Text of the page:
[ RadSafe ] Polonium-210 poisoning
C.Busby at ulster.ac.uk
Mon Sep 12 04:57:11 CDT 2011
Go back to school. The method is in all chemistry books. example Partington: General and Inorganic Chemistry. Your insights are ridiculous. Check Google for the parent nuclide of Po-210. It is Radium 226. Not necessary to have a reactor.
From: franz.schoenhofer at chello.at [mailto:franz.schoenhofer at chello.at]
Sent: Sun 9/11/2011 9:20 PM
To: The International Radiation Protection (Health Physics) Mailing List; The International Radiation Protection (Health Physics) MailingList
Cc: Busby, Chris
Subject: Re: [ RadSafe ] Polonium-210 poisoning
Absurd and lacking any insight in the topic and on reality. Po-210 is produced commercially as far as I know (almost) exclusively in Russian reactors (consult Google). They have enough to spend some to the KGB. What are "old radium tubes"? Since you have neither knowledge about radiation protection or chemistry I wonder where you got the recipe for separating Po-210 from radium. Radiumsources usually are not to be found on the streets, so where do you get them from? Being a radiochemist I would not work with the necessary quantities of radium to extract the polonium obviously used in the murder of Litvinenko.
---- "Busby schrieb:
> Yes. Interesting. Everyone blamed the Russians because it was said that only someone with access to a reactor could have put the poison together i.e. it was not a amateur job. But it is easy to separate Po210 from old radium tubes with nitric acid and baking soda; a kitchen job, though you'd have to be jolly careful. I think KGB would have far more sophisticated ways of killing someone.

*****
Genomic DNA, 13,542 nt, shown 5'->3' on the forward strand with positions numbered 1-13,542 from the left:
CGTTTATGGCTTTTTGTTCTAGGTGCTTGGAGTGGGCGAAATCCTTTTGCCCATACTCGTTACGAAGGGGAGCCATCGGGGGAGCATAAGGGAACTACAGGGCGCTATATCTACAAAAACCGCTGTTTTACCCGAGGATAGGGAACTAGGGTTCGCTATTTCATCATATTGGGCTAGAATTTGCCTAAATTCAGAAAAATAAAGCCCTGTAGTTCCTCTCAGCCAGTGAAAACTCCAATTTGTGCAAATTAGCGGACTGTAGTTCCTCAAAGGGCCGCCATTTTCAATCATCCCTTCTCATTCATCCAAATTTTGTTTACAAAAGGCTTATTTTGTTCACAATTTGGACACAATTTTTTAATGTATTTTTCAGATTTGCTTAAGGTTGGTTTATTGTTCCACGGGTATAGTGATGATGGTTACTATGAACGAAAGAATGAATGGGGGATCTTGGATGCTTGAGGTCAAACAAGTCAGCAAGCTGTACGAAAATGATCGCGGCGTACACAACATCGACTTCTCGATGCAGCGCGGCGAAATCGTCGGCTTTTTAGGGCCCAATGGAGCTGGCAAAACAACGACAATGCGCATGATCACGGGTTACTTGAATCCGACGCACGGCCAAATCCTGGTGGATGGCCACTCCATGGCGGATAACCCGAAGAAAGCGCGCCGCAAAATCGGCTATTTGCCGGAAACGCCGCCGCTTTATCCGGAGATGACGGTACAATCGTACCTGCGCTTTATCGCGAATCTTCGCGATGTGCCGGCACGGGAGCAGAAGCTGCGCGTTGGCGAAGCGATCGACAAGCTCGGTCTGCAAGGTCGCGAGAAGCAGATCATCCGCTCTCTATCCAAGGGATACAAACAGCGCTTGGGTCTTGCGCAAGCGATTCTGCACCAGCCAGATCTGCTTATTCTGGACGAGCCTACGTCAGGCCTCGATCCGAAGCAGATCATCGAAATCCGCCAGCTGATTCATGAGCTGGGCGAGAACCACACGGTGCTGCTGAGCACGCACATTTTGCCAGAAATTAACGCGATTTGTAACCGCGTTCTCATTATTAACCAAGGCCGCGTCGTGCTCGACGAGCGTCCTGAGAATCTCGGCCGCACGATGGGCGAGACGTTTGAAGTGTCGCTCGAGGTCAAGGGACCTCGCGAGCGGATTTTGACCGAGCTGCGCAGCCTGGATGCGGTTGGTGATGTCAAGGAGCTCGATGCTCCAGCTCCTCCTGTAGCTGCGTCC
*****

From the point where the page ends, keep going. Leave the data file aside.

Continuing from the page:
> -----Original Message-----
> From: radsafe-bounces at agni.phys.iit.edu on behalf of Otto G. Raabe
> Sent: Sat 9/10/2011 7:38 PM
> To: The International Radiation Protection (Health Physics) Mailing List
> Subject: [ RadSafe ] Polonium-210 poisoning
> September 10, 2011
> At London's Millenium Hotel on November 1, 2006, Alexander
> Litvinenko, a Russian defector, was poisoned with tea containing a
> large amount of polonium-210. He fell ill that very day and died
> after a long hospitalization on November 23. He told investigators
> that he had met with two former KGB agents early on the day he fell ill.
Franz Schoenhofer, PhD, MinRat
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